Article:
Peter Jackson, author of ‘The Cumbria Way’- a fantastically illustrated walking guide – chats about his favourite authors as well as his future ambitions and exciting plans for more walking guides…
Can you tell us a bit more about your recent book published in April?
“An Illustrated Walking Guide to the Cumbria Way” is a guide book for people wishing to walk all or part of the 73-mile Cumbria Way, a long-distance walking route which links the south of the county at Ulverston, on the shore of Morecambe Bay, to Carlisle, in the far north near the Scottish border. The book contains over 120 colour photographs of the walk, and the route notes link 136 “waypoints” – key points on the route that can be used as extra navigational aids if required. Buyers of the book also get access – at no extra cost – to lots of additional information that will enable them to plan and organise their own perfect walking holiday – an accommodation listing (to over 280 establishments on or near the route), public transport information, suggested itineraries and so on.
Who would you say the book is aimed for – experienced walkers? or any ability?
The book is aimed at walkers of all levels of ambition and experience. There are plenty of walkers who don’t have the confidence to set off on a long-distance walk either because they think they can’t navigate, or they don’t know how to go about finding the right accommodation in the right place (or simply because they don’t think they’re up to it!). My hope is that the level of detail together with the photographs and waypoints will encourage those people to give it a go. And I feel sure that even the most experienced walkers would get something from the book and the accompanying downloads.
What gave you the idea to write it?
I used to be co-owner of a walking holiday business – in our walks with groups around the Lakes and Dales, we saw more than a few people on walks such as the Cumbria Way and the Dales Way who were struggling with finding the correct route. When we provided self-guided holidays for walkers, we did not just provide them with an existing guide-book, but supplemented it with our own route notes. Comments about the notes from our walkers were very favourable, most of them saying that they felt confident because of the level of detail they contained. My guidebooks are an attempt to continue to offer that reassurance.
So what is your favourite book?
I don’t know if they count as books but my favourite reading is a map! Any old map will do, but the Ordnance Survey 1:25,000 maps of the Lake District are a seemingly endless source of new ideas, as well as being essential rucksack companions. So far as walking guides are concerned, I love reading Wainwright’s books – not so much as guides, but his enthusiasm and love for the hills he is describing shines through, as does his dislike for certain places. In my opinion his Pennine Way Companion is a masterpiece: he did not enjoy much of the walk…and it shows. Terrific.
Away from walking, I enjoy Harry Pearson’s and Bill Bryson’s travel books and I used to read a lot of Franz Kafka and Stephen King – although not at the same time. I’m not sure I can use the influence of either of these two authors in a walking guide – although a Kafka-esque meander along the Coast to Coast walk with horror overtones might make for a best seller! Good if you want to read about a walker who turns into a beetle at his first B&B, gets arrested for an unknown offence he didn’t commit and then stays in a hotel where gallons of blood gush out of the lift doors.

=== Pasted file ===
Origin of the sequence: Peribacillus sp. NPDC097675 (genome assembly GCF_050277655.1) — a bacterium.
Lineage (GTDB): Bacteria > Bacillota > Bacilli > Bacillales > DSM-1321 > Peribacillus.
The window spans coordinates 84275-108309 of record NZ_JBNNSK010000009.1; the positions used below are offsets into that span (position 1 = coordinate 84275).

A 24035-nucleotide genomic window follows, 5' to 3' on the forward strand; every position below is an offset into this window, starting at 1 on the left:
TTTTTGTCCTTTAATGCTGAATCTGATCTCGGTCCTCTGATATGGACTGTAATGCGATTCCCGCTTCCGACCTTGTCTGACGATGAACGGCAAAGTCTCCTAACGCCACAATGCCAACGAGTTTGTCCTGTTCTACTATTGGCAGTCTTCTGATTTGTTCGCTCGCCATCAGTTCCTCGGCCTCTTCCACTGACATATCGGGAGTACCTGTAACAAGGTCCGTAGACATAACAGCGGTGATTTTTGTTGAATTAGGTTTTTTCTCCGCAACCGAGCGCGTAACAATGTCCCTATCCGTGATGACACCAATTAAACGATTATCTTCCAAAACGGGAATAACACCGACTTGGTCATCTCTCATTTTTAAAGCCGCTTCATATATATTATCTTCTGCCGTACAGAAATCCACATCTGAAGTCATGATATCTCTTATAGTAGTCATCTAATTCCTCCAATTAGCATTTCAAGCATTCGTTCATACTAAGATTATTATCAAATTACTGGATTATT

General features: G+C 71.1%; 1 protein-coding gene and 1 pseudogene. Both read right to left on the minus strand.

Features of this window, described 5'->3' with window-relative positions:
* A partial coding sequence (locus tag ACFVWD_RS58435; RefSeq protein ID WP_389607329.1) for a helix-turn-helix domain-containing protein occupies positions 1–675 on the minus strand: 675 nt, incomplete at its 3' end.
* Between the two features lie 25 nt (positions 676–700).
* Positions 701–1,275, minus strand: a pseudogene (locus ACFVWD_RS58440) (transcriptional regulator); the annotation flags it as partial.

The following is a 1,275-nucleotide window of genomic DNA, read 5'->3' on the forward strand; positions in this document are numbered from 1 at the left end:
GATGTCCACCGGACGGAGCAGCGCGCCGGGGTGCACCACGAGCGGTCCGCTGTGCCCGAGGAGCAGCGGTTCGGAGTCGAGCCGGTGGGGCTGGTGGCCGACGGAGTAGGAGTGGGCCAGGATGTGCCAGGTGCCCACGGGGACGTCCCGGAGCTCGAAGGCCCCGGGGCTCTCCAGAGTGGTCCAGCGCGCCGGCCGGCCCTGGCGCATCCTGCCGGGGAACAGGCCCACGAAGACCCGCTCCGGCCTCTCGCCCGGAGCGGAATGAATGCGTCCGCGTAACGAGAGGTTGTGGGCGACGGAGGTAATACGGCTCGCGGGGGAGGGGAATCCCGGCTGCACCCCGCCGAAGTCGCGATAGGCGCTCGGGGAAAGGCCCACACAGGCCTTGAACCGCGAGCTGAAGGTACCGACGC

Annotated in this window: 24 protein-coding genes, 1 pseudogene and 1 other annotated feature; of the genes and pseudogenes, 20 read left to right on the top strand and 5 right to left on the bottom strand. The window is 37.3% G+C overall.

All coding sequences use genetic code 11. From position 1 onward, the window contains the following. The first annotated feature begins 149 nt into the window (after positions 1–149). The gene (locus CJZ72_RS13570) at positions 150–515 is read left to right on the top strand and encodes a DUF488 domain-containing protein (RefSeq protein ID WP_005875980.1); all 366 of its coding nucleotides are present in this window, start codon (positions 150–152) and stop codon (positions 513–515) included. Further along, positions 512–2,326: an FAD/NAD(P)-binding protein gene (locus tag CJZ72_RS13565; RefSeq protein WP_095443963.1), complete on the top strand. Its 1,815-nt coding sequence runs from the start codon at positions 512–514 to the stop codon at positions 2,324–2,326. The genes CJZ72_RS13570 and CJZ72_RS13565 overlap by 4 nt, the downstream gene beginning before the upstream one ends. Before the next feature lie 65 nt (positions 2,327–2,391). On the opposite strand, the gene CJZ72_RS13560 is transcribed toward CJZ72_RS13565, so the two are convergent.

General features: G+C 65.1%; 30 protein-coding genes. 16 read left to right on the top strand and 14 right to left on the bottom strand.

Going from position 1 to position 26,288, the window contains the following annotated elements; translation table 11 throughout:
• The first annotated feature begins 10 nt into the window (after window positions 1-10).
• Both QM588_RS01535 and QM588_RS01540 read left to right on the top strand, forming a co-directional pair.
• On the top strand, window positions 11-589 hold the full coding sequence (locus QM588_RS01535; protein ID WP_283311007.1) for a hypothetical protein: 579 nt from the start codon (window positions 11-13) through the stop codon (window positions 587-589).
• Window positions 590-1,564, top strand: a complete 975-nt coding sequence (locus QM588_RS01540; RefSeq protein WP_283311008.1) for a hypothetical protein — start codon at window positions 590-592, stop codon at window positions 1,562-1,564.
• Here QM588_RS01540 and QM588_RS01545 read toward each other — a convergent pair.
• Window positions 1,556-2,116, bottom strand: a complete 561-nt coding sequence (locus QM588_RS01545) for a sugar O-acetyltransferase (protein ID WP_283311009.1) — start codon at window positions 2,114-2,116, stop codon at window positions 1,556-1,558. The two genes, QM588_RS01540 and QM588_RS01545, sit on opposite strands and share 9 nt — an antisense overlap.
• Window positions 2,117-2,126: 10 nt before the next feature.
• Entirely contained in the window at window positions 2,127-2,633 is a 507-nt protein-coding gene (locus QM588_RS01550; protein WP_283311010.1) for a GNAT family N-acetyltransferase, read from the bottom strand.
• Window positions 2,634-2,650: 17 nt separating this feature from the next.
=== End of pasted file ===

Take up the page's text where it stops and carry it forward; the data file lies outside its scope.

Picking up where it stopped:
– Perhaps that could be a ‘special edition’!
Why did you contact 2QT?
I saw a piece in the local paper (The Westmorland Gazette) about 2QT, rang Catherine and then had a meeting with her. The help and advice I have received all along the line has been fantastic: the Cumbria Way book would probably never have seen the light of day without the encouragement and support that 2QT have offered. Thanks to all concerned!!
What advice would you give to other writers starting out or thinking of publishing their work?
I don’t really feel qualified to offer advice except to say “Don’t give up!” If you do have an idea, give 2QT publishing a call.
Have you got plans for more books?
My main ambition is to write a blockbusting novel but, since I don’t have a novel in me, I’ll stick to guide books I think. I guess much will depend on how things go with the Cumbria Way guide, but I would like to write more in a similar style. I have ideas on writing a walkers’ guide to a part of the French Alps that I know well – all the best existing guides to the area are in French – and I am currently working on a project for a very long walk (500 miles or so) around the Lake District: the idea is that the walk will visit as many points of interest as possible whilst taking the walker to every major valley and all the lakes. It will also take in many of the parts of the Lakes that tend to be overlooked by most walkers. The walk is not intended to be done as a single trip – perhaps if you had the time – but can be broken down into stages. It is mostly a low to mid-level walk, rather than a mountain marathon, but the route will pass within walking distance of most of the Lakes’ best-known tops, and will include a handful of them on the route itself. The whole thing is meant to be a book about the Lakes, with the walking guide as an integral part of it, rather than a guide book pure and simple.
‘The Cumbria Way’ can be purchased here from our website. Visit www.mywalkingguide.com for more guidebooks
Interview by Kate Cousins